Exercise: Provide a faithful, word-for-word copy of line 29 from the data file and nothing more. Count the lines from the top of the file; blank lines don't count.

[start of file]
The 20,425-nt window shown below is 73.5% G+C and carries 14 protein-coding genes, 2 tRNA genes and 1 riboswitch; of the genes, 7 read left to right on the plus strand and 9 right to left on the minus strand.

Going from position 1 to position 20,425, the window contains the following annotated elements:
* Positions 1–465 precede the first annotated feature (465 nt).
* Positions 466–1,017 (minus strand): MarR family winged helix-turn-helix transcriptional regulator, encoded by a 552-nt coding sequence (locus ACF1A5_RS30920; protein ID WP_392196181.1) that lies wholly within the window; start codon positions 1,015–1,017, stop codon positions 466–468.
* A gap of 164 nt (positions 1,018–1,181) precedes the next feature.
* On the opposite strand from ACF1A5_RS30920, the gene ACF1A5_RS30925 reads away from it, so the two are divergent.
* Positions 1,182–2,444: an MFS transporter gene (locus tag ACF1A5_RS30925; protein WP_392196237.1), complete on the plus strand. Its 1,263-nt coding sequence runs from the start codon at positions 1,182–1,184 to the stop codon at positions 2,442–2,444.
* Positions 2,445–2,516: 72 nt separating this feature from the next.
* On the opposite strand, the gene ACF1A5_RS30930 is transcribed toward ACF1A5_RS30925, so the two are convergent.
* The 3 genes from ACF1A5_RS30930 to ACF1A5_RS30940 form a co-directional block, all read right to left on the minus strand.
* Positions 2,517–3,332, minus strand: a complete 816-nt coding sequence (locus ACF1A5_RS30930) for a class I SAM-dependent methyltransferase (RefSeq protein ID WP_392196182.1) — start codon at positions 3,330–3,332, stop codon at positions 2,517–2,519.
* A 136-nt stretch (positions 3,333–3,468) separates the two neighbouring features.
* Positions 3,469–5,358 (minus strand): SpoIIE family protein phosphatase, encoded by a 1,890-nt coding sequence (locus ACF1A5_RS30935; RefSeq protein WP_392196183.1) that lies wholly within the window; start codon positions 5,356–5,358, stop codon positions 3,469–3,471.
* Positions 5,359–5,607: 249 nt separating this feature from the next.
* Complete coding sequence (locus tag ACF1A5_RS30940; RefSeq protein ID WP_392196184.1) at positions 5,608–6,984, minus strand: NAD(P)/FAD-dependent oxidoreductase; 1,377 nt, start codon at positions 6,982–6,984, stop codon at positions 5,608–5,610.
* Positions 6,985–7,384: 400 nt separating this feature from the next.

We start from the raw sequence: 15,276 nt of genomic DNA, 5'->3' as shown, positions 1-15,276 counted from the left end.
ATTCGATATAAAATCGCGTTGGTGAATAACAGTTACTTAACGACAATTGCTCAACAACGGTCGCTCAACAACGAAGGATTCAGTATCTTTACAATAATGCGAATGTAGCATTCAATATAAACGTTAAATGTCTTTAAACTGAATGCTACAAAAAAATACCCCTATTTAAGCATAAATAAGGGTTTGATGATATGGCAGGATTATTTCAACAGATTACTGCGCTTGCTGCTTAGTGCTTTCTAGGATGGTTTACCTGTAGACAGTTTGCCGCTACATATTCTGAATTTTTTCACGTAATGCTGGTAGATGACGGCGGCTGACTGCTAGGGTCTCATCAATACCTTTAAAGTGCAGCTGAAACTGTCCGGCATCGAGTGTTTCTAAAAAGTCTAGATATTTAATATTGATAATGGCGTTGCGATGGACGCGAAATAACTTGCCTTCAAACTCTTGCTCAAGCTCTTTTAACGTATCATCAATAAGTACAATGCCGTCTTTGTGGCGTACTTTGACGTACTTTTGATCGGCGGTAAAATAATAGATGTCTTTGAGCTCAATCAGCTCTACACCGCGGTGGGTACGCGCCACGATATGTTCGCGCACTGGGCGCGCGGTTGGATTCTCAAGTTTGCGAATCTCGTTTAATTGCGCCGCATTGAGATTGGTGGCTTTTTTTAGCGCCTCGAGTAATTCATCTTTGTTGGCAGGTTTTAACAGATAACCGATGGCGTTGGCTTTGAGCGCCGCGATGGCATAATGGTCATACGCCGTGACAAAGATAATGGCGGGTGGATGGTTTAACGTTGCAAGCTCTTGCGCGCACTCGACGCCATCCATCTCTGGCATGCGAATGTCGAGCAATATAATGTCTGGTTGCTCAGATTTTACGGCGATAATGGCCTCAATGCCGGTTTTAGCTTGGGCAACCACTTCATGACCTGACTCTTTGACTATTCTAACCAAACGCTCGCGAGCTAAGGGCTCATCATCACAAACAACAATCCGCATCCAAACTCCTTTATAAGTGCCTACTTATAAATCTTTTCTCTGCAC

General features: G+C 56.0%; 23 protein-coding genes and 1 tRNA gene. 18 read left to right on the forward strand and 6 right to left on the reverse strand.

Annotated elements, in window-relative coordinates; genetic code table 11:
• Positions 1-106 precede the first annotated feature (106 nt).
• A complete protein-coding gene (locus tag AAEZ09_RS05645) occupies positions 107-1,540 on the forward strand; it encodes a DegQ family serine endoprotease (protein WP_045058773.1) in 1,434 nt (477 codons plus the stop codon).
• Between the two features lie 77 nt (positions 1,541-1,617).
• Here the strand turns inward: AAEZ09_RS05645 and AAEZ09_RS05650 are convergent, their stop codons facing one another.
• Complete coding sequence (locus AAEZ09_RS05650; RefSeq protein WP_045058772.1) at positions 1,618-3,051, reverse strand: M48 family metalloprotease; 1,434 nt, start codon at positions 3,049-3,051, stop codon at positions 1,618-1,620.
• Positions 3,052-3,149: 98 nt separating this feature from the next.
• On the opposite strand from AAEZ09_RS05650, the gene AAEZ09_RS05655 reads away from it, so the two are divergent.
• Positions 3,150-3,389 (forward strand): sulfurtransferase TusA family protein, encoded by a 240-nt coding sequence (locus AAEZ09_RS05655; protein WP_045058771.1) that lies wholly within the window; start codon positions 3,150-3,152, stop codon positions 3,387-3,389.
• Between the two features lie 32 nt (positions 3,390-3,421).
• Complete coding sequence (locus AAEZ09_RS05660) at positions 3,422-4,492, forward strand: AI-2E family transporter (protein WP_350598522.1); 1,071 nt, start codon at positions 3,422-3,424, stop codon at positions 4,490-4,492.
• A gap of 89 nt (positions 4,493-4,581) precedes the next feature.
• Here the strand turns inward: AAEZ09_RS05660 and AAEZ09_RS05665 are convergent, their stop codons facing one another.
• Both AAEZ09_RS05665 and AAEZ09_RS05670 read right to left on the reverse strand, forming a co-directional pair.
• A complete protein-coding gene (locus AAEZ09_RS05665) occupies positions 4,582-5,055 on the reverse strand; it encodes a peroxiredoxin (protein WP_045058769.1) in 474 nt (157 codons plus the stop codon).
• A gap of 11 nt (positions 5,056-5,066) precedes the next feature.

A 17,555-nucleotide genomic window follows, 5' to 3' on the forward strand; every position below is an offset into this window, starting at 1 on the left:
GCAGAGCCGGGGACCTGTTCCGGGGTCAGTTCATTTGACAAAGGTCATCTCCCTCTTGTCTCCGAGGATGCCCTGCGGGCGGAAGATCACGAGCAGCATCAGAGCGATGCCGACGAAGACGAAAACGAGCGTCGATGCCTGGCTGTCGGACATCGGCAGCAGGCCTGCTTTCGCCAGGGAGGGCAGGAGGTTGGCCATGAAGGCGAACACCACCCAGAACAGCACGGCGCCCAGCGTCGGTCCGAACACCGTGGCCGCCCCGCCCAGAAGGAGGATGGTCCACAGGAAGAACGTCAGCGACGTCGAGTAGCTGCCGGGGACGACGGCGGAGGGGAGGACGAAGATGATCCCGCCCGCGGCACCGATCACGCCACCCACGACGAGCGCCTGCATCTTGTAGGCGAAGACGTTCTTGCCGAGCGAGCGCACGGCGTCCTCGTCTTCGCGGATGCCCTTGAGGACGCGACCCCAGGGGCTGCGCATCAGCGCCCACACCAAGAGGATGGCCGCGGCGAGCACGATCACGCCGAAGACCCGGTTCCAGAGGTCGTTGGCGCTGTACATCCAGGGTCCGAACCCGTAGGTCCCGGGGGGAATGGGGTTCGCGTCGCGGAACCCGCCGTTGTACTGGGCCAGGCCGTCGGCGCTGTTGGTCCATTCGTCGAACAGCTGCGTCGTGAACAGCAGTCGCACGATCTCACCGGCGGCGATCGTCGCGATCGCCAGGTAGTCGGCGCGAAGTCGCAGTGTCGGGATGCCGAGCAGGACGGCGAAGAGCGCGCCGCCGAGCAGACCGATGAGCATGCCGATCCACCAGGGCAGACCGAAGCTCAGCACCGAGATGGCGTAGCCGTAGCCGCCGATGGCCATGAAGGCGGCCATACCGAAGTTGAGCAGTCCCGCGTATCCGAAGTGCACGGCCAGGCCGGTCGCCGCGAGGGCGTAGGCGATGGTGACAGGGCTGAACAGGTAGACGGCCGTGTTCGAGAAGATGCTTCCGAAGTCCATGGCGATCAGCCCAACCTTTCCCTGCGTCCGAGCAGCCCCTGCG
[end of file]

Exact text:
• Between the two features lie 32 nt (positions 3,390-3,421).